Science

vaccination
2:18 pm
Tue December 18, 2012

Local baby is first to die from whooping cough; new tips for pregnant moms

Nurses Fatima Guillen, left, and Fran Wendt, right, give Kimberly Magdeleno, 4, a Tdap whooping cough booster shot, as she is held by her mother, Claudia Solorio, Thursday, May 3, 2012, at a health clinic in Tacoma.
AP

The whooping cough epidemic in Washington is nearly over – but not soon enough for a baby in King County. The newborn was Washington’s first fatality this year, despite a near-record number of infections.

"The baby had gone home, and we believe it was exposed to someone with unrecognized pertussis, got infected, and then developed complications and died," says Jeff Duchin, chief of epidemiology for Public Health Seattle & King County.

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pedestrian safety
3:34 pm
Wed December 12, 2012

Are you reading this while walking? Study reveals risks

“When you cross in front of a vehicle and you are not looking at the drivers eyes, and not looking at the next lane over, you are at serious risk of an injury,” says Dr. Beth Ebel.
Keith Seinfeld KPLU

Walking is becoming more hazardous, with the spread of smart-phones. And it’s not just because drivers are distracted.

Pedestrians who are texting or reading messages are four times more likely to do something dangerous than other pedestrians, according to researchers who looked at 20 of Seattle’s busiest intersections.

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NPR science
4:21 pm
Wed December 5, 2012

Recreating the universe in the lab

ESO's ALMA project. Another way is to watch what happens when tiny particles are smashed together in "labs" such as the LHC at CERN." href="/post/recreating-universe-lab" class="noexit lightbox">
One way we make sense of the cosmos is to study what's in it, objects like this brown dwarf (artist's impression) observed by the ESO's ALMA project. Another way is to watch what happens when tiny particles are smashed together in "labs" such as the LHC at CERN.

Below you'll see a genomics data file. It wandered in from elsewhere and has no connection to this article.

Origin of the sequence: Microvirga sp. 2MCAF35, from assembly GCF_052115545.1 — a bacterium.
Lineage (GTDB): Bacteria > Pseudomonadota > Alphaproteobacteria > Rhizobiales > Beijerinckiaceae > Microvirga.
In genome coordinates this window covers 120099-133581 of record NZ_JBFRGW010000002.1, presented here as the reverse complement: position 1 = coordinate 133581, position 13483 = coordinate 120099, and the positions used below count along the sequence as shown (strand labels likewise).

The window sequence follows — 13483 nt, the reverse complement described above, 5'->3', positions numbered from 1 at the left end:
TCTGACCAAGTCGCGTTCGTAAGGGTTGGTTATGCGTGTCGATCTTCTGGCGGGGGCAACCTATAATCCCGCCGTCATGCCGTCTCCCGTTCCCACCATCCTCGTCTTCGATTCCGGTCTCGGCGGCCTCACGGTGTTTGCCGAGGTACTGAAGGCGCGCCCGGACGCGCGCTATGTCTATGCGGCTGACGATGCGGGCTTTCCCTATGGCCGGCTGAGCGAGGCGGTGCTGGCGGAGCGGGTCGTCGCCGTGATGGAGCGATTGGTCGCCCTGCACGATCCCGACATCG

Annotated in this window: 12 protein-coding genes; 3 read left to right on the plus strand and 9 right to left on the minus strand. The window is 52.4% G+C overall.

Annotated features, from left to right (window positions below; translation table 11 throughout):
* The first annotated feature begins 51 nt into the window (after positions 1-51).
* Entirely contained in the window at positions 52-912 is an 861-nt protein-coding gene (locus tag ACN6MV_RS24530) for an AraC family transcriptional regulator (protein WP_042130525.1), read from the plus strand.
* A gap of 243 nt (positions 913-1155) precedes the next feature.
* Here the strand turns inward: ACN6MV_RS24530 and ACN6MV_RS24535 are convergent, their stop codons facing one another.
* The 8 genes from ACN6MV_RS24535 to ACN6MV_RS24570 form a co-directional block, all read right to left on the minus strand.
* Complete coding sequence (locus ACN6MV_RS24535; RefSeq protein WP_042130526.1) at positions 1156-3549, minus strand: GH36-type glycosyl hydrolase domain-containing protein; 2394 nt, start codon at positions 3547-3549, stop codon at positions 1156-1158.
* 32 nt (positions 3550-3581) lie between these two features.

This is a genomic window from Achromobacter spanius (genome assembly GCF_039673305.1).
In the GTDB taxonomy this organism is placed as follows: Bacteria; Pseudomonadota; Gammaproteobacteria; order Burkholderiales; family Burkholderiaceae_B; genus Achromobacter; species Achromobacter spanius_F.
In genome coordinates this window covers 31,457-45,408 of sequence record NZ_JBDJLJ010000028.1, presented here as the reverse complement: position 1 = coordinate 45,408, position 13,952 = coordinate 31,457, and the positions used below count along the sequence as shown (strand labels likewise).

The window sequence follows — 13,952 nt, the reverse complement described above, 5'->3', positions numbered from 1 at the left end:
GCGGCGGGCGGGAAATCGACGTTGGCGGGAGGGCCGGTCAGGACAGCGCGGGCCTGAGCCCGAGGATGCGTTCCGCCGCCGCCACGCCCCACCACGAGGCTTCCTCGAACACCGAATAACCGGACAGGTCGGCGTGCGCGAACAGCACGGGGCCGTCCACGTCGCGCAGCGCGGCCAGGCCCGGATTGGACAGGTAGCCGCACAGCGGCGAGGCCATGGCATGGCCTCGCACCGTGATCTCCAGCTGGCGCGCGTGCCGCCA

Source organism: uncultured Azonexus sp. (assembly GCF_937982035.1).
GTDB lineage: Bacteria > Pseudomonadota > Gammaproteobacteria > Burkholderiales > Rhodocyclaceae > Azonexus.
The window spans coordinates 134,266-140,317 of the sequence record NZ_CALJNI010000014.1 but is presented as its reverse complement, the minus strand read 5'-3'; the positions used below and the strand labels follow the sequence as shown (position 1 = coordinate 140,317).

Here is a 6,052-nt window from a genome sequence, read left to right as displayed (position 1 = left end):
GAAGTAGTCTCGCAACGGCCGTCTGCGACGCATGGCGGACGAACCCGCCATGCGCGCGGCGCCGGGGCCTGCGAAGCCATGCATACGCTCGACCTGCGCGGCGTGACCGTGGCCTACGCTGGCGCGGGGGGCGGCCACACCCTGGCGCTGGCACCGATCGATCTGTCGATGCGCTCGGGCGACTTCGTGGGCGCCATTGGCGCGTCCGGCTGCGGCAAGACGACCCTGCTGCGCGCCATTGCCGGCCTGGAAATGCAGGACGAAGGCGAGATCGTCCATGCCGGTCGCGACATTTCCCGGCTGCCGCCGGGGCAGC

M. Kornmesser ALMA/ESO/NAOJ/NRAO

Originally published on Wed December 5, 2012 8:38 am

The study of cosmology, the branch of the physical sciences that investigates the universe and its properties, presents quite a practical challenge: contrary to most other sciences, where different samples can be probed and analyzed directly, it's impossible to experiment with different universes in the lab.

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NPR Science
4:19 pm
Wed December 5, 2012

New NASA images show the Earth's electric light show

Northern Africa
Suomi NPP Satellite NASA Earth Observatory

Originally published on Thu December 6, 2012 6:44 am

"The night is nowhere as dark as we might think."

That's the word from Mitch Goldberg, program scientist for the National Oceanic and Atmospheric Association's Joint Polar Satellite System. Together with NASA, scientists have unveiled a new composite, cloud-free image of our planet at night.

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UW Science
4:02 pm
Tue December 4, 2012

Why it took more than 80 years to identify the world's oldest dinosaur

Artist rendering of Nyasasaurus parringtoni, either the earliest dinosaur or the closest dinosaur relative yet discovered. Nyasasaurus parringtoni was up to 10 feet long, weighed perhaps 135 pounds .
Mark Witton ©Natural History Museum, London

A researcher at the University of Washington says he’s identified the oldest dinosaur ever – pushing back the emergence of dinosaurs by millions of years.

The fossilized bones were discovered back in the 1930s, in Tanzania, in a major find that included a vast collection of specimens. They were gathering dust at the Natural History Museum, London, until the scientist who had custody passed away. 

Longest unpublished dissertation ever?

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NPR science
8:52 pm
Mon December 3, 2012

NASA Scientists 'Very Careful' With New Mars Data

This photo, taken by NASA's Curiosity rover, shows Mars' Gale Crater, where the rover has taken samples for chemical analysis. Scientists believe that at some point in the very distant past, there was a riverbed here.
AP

Originally published on Mon December 3, 2012 3:22 pm

NASA is finally receiving data on Martian soil samples from Curiosity, its rover currently traversing the red planet. The results from the soil samples hint at something exciting, but rover scientists are making very sure not to raise expectations.

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Science
10:05 am
Fri November 30, 2012

Scientists solve mystery of the mounds under Hood Canal

Mystery mounds were definitely not caused by whales.
The Associated Press

Washington scientists guessed that mysterious mounds hundreds of feet below the surface of Hood Canal were deposited by Ice Age glaciers or built up by natural gas seeps or geothermal vents.

After taking a closer look with a remote control camera they have another theory.

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Health
3:17 pm